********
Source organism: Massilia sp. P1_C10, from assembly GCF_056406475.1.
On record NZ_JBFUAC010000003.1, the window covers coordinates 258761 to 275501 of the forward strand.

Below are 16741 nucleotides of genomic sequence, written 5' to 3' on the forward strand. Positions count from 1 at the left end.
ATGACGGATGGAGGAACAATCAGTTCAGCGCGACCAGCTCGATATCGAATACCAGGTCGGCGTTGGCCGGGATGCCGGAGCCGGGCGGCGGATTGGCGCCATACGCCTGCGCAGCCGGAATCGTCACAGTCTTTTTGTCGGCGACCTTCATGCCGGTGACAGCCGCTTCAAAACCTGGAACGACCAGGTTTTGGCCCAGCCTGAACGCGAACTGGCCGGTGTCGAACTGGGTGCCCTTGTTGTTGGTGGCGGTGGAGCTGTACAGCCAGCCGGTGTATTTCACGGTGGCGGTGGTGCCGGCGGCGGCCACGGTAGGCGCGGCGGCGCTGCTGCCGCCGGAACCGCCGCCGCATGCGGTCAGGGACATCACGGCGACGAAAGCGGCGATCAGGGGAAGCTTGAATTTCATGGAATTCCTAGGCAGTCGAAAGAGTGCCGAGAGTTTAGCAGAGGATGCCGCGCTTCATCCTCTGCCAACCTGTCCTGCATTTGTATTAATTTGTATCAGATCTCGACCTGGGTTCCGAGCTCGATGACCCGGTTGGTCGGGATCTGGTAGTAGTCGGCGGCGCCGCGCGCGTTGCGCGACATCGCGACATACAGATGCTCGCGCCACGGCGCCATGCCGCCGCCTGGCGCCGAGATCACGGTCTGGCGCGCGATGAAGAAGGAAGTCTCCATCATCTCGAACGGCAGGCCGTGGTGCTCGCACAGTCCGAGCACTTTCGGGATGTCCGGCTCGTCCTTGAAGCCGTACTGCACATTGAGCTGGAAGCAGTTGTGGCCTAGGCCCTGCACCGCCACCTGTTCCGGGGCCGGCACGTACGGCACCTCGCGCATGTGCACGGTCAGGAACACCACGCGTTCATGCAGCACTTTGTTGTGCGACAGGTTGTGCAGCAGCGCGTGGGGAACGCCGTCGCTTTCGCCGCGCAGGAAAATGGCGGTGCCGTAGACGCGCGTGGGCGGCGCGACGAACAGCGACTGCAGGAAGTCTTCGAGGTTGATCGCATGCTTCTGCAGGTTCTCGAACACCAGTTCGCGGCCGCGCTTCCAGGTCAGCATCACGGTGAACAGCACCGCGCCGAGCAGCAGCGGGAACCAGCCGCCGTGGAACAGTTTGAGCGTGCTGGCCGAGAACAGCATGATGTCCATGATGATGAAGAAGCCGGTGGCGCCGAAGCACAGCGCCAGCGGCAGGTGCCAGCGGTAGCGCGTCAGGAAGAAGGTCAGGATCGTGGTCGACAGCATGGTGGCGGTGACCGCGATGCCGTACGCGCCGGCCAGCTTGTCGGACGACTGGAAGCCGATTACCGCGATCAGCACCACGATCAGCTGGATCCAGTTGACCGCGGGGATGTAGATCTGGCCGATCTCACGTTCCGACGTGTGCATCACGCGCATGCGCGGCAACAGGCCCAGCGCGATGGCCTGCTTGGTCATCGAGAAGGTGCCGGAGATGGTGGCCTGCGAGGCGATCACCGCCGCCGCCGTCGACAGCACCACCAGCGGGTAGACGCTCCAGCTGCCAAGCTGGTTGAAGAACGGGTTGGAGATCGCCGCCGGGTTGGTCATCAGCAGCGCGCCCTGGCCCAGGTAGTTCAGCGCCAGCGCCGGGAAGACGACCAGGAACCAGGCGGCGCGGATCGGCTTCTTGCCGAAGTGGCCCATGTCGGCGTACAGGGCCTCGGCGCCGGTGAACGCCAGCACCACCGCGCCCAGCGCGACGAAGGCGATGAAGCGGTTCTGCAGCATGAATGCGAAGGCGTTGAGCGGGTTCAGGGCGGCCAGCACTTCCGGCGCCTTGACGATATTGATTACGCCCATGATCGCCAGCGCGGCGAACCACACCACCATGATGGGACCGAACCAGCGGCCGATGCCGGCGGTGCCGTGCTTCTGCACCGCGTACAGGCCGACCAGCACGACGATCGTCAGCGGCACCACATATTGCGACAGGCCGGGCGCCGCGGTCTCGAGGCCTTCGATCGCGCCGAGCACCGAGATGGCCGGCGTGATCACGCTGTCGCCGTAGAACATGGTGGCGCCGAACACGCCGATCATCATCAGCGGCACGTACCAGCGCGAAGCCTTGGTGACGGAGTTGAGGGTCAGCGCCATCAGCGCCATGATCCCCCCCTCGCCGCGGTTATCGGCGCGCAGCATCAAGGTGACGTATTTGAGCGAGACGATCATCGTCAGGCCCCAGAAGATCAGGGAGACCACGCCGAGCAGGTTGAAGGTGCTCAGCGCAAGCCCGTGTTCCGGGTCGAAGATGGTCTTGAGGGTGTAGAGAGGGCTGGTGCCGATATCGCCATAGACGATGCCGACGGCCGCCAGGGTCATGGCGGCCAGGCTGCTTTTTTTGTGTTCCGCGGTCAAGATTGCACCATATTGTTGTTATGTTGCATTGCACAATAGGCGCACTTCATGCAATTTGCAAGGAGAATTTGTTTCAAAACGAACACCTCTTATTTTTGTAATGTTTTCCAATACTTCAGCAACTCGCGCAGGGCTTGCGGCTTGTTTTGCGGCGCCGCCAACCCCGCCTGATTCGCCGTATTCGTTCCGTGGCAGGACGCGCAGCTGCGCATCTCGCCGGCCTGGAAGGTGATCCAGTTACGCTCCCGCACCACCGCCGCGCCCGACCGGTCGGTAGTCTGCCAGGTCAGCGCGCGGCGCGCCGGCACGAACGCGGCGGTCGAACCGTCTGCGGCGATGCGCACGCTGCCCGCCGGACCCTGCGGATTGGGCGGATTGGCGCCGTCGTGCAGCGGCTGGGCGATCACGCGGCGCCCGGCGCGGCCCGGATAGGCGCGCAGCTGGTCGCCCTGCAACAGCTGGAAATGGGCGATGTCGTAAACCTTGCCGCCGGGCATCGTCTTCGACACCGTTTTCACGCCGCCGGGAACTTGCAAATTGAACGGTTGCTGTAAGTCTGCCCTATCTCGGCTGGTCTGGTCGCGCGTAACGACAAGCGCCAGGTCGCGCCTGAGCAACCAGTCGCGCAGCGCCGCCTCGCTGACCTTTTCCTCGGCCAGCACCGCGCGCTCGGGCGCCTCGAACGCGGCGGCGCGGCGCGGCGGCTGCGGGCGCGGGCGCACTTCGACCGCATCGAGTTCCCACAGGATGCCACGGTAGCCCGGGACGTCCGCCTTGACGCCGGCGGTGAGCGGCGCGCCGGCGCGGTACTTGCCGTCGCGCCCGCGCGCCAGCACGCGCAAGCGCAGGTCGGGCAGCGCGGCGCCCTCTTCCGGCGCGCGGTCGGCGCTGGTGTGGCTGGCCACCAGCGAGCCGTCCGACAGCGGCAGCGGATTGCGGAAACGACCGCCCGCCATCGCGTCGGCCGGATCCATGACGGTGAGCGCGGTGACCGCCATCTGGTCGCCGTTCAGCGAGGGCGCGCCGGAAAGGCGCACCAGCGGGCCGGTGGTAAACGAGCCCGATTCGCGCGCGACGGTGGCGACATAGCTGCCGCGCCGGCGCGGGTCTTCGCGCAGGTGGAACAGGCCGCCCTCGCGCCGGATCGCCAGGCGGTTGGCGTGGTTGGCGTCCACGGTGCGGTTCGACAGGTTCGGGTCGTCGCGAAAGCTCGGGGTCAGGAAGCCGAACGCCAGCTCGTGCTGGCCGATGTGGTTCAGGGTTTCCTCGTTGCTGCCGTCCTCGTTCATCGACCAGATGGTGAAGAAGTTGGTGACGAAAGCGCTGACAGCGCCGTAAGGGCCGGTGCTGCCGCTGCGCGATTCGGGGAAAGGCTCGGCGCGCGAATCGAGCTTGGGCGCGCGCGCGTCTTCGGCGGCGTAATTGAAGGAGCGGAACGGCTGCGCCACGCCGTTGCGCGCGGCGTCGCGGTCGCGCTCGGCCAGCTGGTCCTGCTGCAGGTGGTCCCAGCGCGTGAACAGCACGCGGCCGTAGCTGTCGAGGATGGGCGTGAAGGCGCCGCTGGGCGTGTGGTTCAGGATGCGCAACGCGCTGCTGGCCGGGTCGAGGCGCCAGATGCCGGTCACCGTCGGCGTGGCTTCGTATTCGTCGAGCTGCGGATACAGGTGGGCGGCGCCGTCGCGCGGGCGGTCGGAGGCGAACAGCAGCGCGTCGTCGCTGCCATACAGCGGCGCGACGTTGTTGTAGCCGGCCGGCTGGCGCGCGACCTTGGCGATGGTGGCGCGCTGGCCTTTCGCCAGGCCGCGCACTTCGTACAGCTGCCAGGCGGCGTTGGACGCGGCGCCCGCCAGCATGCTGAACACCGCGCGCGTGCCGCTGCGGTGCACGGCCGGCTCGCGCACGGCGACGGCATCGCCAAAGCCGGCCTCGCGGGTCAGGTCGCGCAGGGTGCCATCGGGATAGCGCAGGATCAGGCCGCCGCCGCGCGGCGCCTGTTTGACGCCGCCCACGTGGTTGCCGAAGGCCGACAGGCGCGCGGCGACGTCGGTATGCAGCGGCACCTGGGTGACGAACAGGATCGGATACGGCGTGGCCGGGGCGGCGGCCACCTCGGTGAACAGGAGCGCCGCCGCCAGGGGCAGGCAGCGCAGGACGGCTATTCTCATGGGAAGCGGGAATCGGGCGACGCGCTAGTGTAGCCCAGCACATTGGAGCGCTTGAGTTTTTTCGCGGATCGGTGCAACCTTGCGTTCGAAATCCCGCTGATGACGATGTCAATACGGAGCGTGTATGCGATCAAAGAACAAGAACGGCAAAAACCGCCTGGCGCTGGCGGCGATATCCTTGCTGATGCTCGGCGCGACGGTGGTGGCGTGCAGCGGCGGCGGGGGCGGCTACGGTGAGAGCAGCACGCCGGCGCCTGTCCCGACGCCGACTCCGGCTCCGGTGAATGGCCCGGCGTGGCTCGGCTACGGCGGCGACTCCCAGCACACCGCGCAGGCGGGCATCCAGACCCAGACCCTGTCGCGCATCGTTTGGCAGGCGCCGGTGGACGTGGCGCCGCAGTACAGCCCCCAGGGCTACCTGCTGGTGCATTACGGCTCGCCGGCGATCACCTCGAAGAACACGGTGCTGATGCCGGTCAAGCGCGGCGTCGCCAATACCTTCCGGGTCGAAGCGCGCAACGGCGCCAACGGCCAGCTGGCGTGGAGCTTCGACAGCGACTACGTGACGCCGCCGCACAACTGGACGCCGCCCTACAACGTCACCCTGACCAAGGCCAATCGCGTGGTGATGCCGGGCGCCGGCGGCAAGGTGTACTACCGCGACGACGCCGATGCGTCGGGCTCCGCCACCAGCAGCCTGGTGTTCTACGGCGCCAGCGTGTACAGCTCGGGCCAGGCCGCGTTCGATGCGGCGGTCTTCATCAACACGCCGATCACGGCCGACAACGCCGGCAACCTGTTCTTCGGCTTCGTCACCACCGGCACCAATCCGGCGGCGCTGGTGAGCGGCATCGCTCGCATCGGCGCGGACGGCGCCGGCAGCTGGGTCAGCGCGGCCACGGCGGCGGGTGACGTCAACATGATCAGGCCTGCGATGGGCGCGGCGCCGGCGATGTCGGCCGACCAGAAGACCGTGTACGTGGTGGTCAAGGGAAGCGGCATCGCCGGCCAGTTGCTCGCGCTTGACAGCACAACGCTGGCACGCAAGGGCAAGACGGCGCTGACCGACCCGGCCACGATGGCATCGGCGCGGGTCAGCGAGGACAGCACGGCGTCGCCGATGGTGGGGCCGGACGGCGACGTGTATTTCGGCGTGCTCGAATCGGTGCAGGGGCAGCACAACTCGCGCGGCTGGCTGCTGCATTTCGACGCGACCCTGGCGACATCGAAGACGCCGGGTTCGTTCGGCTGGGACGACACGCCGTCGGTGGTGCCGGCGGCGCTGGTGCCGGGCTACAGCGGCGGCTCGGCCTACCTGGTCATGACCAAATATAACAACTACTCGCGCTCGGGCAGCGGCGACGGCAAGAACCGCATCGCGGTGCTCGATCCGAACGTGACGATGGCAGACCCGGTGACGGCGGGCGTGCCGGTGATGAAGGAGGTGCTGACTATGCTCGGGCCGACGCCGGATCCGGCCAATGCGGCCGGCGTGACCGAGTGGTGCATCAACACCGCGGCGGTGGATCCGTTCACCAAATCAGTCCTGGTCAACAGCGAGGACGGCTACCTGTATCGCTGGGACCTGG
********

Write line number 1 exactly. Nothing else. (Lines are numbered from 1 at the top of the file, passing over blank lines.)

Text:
Source organism: Massilia sp. P1_C10, from assembly GCF_056406475.1.